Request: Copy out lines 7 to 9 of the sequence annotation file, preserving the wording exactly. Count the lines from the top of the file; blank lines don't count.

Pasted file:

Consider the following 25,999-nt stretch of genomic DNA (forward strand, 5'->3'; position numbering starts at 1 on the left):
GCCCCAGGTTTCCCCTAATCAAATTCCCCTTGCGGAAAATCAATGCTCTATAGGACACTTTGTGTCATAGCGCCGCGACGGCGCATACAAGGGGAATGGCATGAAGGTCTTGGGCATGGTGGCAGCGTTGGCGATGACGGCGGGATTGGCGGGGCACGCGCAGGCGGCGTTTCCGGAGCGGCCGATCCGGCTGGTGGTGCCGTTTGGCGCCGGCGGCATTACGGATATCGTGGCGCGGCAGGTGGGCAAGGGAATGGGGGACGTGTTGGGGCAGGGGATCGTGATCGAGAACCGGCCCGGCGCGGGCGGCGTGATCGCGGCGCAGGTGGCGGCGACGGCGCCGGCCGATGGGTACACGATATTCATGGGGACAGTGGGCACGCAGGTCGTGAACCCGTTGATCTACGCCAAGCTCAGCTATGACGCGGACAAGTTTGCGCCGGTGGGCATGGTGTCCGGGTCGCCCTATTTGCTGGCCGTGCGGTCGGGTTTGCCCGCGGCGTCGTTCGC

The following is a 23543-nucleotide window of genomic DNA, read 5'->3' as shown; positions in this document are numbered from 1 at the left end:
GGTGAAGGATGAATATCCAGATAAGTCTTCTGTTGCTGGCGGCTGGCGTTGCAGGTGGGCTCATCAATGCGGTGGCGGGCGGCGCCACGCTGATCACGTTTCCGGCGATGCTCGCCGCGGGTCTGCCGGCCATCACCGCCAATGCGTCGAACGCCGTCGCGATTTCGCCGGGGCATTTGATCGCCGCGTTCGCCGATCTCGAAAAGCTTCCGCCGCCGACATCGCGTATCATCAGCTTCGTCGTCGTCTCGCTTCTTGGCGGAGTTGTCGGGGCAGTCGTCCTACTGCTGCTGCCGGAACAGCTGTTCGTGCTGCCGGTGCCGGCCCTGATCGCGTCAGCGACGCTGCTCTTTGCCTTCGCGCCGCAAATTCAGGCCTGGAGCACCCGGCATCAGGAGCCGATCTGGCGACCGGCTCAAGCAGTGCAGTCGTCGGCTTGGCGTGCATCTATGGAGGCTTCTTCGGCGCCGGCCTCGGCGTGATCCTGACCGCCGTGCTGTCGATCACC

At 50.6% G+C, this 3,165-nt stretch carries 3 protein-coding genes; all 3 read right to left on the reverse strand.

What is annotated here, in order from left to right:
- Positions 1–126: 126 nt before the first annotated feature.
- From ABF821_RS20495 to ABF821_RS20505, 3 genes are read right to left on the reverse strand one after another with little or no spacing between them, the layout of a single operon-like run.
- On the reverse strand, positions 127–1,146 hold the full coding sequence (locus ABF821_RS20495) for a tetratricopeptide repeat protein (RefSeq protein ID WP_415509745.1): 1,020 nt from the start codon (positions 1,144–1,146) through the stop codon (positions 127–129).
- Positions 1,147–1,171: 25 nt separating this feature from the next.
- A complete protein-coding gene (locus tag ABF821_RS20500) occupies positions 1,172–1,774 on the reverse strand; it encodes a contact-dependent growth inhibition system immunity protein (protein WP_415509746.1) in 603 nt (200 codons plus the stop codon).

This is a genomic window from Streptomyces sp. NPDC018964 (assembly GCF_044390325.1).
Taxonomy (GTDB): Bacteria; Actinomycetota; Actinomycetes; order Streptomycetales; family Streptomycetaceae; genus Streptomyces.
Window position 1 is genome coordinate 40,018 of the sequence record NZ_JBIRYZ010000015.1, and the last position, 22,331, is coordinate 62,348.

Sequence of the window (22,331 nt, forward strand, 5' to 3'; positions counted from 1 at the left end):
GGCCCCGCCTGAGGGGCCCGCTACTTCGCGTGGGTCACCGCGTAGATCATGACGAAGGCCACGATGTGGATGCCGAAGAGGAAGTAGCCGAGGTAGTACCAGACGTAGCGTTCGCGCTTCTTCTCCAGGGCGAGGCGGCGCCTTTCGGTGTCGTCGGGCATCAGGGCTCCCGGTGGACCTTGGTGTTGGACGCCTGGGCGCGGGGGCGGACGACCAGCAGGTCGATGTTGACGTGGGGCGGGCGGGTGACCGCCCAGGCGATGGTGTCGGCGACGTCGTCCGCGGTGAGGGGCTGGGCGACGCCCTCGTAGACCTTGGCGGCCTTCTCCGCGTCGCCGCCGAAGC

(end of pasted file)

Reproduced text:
- Positions 1–126: 126 nt before the first annotated feature.
- From ABF821_RS20495 to ABF821_RS20505, 3 genes are read right to left on the reverse strand one after another with little or no spacing between them, the layout of a single operon-like run.
- On the reverse strand, positions 127–1,146 hold the full coding sequence (locus ABF821_RS20495) for a tetratricopeptide repeat protein (RefSeq protein ID WP_415509745.1): 1,020 nt from the start codon (positions 1,144–1,146) through the stop codon (positions 127–129).